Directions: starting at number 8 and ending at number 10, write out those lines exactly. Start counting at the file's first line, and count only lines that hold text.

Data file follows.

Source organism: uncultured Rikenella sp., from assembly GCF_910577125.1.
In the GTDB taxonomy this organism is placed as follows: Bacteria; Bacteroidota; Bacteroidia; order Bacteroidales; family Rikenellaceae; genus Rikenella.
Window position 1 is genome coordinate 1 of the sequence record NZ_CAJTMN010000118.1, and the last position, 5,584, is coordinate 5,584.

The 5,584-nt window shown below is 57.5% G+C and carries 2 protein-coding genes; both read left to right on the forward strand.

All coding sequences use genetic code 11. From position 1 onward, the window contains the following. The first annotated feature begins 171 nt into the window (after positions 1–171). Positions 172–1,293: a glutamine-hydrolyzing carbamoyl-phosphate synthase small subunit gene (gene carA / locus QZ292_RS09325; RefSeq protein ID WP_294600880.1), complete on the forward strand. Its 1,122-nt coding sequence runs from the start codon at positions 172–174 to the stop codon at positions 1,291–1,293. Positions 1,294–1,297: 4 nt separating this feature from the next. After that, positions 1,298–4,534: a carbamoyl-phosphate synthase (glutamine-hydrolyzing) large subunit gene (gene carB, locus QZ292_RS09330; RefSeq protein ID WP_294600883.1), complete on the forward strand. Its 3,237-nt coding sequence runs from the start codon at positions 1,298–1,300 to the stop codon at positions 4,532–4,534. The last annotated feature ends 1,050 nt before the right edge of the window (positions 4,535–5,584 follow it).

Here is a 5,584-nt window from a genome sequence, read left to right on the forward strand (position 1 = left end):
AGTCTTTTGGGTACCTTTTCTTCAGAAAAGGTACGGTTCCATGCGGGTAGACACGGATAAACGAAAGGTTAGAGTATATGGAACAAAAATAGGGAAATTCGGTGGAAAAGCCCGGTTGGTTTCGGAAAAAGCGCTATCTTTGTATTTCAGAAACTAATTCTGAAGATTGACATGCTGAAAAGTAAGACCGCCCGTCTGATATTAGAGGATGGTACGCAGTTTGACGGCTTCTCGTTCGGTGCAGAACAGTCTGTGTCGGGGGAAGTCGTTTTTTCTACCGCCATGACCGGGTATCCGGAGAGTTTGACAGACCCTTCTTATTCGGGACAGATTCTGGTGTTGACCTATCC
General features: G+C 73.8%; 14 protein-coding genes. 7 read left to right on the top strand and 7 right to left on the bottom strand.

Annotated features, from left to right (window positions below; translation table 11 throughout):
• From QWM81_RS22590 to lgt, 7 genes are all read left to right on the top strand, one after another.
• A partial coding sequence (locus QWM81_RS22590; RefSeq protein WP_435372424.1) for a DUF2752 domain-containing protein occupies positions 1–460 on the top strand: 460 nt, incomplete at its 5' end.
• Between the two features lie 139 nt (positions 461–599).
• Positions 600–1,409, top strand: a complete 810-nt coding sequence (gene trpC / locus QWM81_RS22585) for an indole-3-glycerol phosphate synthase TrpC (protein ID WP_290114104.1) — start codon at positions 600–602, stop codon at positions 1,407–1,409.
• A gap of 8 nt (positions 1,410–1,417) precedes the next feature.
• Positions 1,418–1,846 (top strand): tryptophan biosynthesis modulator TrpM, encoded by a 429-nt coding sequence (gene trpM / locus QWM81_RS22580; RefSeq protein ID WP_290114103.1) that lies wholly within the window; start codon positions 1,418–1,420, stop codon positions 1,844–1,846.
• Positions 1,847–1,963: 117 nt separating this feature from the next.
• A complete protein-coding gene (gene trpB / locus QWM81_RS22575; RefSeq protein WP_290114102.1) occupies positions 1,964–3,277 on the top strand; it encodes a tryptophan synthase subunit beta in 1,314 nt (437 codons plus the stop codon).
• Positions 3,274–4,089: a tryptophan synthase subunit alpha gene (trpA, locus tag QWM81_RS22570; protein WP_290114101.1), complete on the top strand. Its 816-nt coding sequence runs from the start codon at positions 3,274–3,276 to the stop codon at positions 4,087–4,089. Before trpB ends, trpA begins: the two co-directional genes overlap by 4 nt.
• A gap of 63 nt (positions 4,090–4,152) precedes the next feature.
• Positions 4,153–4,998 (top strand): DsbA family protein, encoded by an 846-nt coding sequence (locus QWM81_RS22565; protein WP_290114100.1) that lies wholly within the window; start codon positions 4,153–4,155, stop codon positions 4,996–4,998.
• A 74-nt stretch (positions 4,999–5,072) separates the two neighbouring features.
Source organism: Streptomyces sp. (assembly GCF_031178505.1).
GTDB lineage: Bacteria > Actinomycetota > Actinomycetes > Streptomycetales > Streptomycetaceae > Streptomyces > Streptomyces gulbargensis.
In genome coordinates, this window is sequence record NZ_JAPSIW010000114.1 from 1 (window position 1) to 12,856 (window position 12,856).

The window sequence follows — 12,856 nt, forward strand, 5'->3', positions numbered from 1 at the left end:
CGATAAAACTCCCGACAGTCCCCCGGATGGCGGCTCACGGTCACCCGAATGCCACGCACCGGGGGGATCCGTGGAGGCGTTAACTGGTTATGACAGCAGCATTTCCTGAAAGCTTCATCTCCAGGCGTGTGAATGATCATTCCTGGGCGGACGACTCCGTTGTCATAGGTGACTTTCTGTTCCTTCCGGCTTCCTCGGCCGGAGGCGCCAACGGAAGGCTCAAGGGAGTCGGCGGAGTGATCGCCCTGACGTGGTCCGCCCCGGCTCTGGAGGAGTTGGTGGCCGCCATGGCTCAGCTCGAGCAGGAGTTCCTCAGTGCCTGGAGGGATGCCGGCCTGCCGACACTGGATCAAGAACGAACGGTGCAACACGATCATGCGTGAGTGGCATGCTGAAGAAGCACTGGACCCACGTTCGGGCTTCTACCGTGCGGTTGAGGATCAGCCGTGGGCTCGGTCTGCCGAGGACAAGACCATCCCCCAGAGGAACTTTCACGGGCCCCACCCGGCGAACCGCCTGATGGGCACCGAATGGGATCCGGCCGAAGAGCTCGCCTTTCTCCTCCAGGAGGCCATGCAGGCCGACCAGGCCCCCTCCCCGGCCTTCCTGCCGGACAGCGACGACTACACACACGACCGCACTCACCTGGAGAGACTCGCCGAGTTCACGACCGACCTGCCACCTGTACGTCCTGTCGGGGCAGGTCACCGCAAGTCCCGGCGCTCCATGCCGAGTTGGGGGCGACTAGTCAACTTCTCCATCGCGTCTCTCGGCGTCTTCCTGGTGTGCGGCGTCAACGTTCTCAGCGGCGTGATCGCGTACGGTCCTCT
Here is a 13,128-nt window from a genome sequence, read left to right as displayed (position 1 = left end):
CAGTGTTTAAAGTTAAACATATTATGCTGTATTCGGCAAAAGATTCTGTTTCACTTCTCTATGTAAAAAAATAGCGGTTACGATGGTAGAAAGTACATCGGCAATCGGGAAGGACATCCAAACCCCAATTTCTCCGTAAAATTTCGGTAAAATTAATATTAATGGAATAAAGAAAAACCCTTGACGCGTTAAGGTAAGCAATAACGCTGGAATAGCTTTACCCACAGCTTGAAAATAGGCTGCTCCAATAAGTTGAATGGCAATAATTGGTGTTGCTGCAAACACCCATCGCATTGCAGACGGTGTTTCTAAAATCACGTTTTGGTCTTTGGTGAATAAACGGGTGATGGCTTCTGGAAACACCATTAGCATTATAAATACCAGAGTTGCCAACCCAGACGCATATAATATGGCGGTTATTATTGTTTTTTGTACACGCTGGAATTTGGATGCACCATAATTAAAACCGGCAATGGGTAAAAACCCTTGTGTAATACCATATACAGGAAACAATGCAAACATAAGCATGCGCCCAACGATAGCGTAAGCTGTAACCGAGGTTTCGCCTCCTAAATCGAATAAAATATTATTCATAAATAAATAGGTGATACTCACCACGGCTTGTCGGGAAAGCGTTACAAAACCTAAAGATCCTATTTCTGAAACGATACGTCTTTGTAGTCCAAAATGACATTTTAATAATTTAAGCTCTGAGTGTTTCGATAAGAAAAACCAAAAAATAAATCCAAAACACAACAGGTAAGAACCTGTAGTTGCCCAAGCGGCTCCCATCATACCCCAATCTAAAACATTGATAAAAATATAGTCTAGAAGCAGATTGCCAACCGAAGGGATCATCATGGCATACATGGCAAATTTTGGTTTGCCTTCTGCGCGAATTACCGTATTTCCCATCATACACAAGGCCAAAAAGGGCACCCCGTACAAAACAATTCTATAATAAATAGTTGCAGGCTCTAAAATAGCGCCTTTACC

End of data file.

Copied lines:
General features: G+C 73.8%; 14 protein-coding genes. 7 read left to right on the top strand and 7 right to left on the bottom strand.

Annotated features, from left to right (window positions below; translation table 11 throughout):
• From QWM81_RS22590 to lgt, 7 genes are all read left to right on the top strand, one after another.